Certain immune system proteins play critical roles in defending the body against pathogens and other infectious bodies. A new study from the USC Michelson Center for Convergent Bioscience’s Bridge Institute, in partnership with multinational teams from India, Australia, and Switzerland, sheds insight on these proteins.
The research might open the path for novel therapies for a variety of disorders, including severe COVID-19 cases, rheumatoid arthritis, neurological diseases, and cancer.
The complement cascade, a set of processes triggered when potential threats are recognized, is crucial for the human immune response. This process generates protein messengers, C3a and C5a, which activate particular receptors on cells, triggering a chain reaction of internal signals. The precise processes of these receptors, particularly the enigmatic C5aR1, have remained unknown.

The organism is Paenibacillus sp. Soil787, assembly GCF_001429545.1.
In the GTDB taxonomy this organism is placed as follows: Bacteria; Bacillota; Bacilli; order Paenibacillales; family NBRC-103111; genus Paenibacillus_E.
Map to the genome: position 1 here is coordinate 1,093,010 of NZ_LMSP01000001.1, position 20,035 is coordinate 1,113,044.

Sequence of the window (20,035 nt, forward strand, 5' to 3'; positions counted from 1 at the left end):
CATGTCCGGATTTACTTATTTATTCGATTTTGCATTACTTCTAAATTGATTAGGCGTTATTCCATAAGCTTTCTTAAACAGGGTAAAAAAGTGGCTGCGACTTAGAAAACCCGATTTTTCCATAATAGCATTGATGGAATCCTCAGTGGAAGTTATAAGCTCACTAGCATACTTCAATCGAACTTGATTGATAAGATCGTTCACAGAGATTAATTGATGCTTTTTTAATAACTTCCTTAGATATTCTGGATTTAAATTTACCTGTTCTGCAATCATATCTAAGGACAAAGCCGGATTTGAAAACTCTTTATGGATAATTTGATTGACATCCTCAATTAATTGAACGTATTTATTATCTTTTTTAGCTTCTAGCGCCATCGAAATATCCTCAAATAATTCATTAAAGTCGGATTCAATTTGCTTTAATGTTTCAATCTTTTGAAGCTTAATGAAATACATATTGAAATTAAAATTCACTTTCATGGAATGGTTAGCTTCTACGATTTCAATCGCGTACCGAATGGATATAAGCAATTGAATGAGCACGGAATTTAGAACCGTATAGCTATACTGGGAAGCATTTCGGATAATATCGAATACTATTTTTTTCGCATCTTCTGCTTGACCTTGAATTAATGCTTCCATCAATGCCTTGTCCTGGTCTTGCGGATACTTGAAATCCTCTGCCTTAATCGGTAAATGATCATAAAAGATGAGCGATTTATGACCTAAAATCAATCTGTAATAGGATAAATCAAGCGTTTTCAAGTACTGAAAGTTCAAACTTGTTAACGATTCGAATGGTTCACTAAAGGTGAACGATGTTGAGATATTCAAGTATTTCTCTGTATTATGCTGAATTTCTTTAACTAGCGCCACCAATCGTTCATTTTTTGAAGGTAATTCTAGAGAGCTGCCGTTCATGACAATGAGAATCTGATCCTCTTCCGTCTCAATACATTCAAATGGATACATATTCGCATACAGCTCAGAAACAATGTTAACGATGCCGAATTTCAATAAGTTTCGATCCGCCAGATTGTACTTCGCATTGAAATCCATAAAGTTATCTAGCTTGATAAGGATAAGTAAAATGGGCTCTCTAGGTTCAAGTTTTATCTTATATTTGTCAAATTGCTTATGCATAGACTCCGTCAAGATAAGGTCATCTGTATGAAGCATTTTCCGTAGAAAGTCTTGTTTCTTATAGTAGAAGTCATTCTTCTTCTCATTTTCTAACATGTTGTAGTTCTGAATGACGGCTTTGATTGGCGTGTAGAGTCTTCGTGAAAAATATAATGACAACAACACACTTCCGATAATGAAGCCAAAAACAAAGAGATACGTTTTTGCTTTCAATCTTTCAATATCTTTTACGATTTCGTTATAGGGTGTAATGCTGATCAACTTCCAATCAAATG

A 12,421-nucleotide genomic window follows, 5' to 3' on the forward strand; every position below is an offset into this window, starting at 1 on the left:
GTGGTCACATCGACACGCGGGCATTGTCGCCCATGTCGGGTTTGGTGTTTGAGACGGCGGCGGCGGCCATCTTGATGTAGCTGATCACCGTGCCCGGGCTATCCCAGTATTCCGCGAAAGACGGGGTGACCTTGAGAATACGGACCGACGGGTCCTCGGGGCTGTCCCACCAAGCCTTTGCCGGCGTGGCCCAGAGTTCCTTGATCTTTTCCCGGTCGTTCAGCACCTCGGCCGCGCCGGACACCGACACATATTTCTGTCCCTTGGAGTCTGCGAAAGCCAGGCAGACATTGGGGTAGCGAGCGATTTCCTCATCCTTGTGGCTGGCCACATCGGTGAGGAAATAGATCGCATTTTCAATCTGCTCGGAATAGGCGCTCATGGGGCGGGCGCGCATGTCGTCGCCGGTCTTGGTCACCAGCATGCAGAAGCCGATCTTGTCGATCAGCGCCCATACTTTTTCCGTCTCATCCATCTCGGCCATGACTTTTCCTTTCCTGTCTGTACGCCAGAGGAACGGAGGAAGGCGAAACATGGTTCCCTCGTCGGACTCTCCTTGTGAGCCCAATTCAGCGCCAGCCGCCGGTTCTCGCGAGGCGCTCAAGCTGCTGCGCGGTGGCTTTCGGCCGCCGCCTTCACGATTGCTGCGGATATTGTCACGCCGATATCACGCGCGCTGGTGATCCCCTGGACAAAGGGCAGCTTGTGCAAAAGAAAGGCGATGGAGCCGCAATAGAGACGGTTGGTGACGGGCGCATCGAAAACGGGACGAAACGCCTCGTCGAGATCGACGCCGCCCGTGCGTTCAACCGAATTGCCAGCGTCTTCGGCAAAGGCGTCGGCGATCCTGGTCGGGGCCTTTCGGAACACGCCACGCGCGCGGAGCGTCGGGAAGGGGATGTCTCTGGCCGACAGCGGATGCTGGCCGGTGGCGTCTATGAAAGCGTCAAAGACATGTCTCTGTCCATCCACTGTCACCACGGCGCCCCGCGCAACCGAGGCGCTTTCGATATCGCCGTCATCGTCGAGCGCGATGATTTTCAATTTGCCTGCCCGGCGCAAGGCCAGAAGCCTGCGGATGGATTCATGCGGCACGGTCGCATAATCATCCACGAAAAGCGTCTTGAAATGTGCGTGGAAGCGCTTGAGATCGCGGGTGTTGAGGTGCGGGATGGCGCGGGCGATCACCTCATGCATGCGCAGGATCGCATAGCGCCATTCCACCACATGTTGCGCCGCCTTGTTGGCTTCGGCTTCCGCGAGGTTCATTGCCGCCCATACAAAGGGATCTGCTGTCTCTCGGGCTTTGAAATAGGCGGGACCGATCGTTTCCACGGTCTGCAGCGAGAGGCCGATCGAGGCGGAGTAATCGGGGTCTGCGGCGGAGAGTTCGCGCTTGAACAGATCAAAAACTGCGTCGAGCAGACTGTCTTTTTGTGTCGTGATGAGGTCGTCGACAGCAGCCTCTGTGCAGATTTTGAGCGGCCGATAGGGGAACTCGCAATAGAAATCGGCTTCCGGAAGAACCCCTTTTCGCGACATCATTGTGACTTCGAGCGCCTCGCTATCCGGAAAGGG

The researchers obtained precise images of these receptors in motion using the sophisticated technology of cryo-electron microscopy (cryo-EM). These images show how receptors interact with molecules, change form when activated, and communicate inside the cell.
This research offers significant and comprehensive insights into a crucial receptor family within the immune system.”
Cornelius Gati, Assistant Professor, Biological Sciences, Chemistry, and Quantitative and Computational Biology, Dornsife College of Letters, Arts and Science, University of Southern California
The study's findings reveal possible routes for the creation of drugs targeting these receptors to treat a variety of diseases, according to Gati, who directs USC’s cryo-EM laboratory, which is open to researchers worldwide.
As the world continues to deal with diseases that affect millions, knowing the subtleties of the immune system becomes increasingly important. This study, which was published in the journal Cell on October 17th, 2023, contributes to that knowledge by laying the groundwork for future studies aimed at harnessing the strength of the bodies’ natural defenses.
Yadav, M. K., et al. (2023). Molecular basis of anaphylatoxin binding, activation, and signaling bias at complement receptors. Cell. doi.org/10.1016/j.cell.2023.09.020